·      The mentor should match up the new teacher needs during those phases and provide appropriate supports, ie:  provide resources to take the sting out of the first parent/teacher conferences or offer to sit in on them.
·      In order to develop autonomy in the new teacher, the mentor must effectively support him/her.  Listening well and observing will help the mentor assess the type of support the new teacher needs.  At the very beginning, the new teacher may need the mentor to control the interaction and provide resources, anticipate problems, co-construct solutions.  As the new teacher becomes more adept, the mentor guides the interactions without necessarily controlling them.  The mentor begins to act like a facilitator with the mentor and new teacher co-constructing solutions and materials.  As the new teacher moves toward full autonomy, the new teacher directs the interactions.  The new teacher self-assesses and self-prescribes, with the mentor acting as a co-facilitator.
·      Mentors need to be observant to the cues, clues, and circumstances provided by the new teacher to determine the level of support needed.
·      Establish a focus for the work of the new teacher/mentor dyad through listening and either paraphrasing or clarifying concerns of the new teacher.  Support the new teacher through direct teaching or resources, collaborative problem solving or advocacy or collaborative problem solving and reflective questioning.

We discussed the need for all teachers to develop a Personal Learning Network (PLN) and read a great article from the May, 2012 issue of Educational Leadership for ideas.  A suggestion from the author of that article was to connect the  teachers on Twitter and use hashtags to access resources easily.   Some great hashtags for teachers: #edchat, #cpchat, #engchat, and #sschat.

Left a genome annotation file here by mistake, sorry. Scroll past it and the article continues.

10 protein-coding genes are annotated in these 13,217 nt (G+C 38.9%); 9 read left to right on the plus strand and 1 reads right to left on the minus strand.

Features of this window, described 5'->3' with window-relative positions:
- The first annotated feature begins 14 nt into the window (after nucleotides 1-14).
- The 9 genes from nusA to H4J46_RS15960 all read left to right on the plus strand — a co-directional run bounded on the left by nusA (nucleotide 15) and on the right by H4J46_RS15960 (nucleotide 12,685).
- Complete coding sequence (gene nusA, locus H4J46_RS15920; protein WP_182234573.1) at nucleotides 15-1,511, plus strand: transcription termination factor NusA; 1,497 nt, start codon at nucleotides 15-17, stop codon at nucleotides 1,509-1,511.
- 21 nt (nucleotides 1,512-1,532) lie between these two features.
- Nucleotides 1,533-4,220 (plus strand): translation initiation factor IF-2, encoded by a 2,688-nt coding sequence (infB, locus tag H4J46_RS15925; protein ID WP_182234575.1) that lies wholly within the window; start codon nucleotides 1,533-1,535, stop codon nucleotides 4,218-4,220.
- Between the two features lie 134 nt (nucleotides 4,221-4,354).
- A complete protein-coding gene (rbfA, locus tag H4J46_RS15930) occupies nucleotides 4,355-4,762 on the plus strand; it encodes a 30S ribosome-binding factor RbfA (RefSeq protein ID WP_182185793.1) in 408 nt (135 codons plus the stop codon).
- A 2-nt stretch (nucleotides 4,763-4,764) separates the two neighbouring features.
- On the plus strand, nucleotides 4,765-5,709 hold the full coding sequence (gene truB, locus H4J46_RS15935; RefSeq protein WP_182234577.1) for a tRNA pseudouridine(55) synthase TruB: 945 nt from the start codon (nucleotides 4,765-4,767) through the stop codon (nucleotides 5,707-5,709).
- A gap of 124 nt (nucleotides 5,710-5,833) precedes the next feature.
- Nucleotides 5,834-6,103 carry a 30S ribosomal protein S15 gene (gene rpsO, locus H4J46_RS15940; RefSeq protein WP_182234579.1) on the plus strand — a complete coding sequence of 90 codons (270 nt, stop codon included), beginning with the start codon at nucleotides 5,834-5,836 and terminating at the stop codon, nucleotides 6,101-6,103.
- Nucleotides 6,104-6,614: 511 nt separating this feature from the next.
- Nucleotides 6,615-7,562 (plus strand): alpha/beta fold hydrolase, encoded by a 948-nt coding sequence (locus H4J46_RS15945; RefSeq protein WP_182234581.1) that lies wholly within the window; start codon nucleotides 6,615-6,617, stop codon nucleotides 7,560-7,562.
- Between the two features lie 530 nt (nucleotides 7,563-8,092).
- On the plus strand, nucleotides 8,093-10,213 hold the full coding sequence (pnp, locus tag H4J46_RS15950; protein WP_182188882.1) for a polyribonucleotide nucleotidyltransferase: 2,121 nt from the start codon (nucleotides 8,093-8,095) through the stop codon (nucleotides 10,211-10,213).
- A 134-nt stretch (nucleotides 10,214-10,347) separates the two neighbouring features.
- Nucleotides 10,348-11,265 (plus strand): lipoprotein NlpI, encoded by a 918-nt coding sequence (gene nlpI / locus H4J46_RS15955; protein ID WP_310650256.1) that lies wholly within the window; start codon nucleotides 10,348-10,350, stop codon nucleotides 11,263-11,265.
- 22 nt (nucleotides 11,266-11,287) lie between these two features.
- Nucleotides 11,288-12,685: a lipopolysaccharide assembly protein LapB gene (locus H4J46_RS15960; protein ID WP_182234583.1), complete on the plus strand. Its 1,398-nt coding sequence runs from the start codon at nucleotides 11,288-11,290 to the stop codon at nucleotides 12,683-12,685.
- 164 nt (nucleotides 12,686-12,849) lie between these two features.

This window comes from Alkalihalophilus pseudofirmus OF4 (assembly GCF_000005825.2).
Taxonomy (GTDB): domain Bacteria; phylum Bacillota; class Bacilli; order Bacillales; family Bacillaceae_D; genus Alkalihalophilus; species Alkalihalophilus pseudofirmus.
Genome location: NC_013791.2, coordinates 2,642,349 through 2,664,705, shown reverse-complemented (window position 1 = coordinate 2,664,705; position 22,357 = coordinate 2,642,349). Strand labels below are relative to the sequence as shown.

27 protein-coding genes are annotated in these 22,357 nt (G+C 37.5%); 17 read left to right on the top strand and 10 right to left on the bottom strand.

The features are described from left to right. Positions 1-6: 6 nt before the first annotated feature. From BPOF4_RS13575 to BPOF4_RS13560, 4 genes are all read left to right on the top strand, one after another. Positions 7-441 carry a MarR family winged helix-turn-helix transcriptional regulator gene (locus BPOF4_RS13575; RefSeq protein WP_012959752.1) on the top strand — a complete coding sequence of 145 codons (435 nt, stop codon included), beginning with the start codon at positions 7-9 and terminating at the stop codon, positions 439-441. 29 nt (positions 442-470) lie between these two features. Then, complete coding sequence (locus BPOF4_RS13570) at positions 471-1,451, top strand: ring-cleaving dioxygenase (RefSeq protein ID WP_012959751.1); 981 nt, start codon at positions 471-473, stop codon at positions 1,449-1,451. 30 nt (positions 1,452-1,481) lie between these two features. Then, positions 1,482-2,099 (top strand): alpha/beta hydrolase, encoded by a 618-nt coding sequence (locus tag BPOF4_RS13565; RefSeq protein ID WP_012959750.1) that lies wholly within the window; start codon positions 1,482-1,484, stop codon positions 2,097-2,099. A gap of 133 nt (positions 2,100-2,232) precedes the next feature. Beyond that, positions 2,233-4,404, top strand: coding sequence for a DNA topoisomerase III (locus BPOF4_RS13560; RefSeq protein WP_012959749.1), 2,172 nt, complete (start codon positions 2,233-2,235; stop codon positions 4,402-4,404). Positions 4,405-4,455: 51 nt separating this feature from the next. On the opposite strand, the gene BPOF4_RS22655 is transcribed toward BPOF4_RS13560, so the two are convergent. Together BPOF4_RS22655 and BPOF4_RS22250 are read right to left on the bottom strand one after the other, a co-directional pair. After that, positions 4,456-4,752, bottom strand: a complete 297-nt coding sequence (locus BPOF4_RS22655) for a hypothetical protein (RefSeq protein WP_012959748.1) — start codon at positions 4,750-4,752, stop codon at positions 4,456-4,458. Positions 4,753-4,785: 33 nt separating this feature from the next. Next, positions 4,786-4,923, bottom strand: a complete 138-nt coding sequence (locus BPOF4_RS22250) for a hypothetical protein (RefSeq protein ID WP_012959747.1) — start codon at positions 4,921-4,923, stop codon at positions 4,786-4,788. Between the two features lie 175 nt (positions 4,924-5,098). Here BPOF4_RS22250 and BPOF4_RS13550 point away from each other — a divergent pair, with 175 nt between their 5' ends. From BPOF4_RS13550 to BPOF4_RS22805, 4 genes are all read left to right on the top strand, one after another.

No amount of support from a mentor will be sufficient without making sure that your school is a supportive environment for new teachers to thrive.  Does your school:
·      Provide opportunities for teachers to visit each other’s classrooms and give feedback?
·      Share ideas and materials?
·      Have common plan time?
·      Provide opportunity for teachers to grade/analyze student work?
·      Choose books to study together?
·      Limit the numbers of difficult students assigned to a new teacher’s class?
·      Share responsibility for student learning and discipline?
·      Use the knowledge and experiences that beginning teachers bring as an opportunity to learn?
·      Principal visit classrooms often and give teachers feedback?

Many of the new mentors that I worked with said that all of the above contributed to their success as a new teacher.  The mentor and new teacher relationship is the most significant element that will ensure the new teacher’s success.  But the school leadership and culture are also vital to growing and keeping great teachers in the classroom.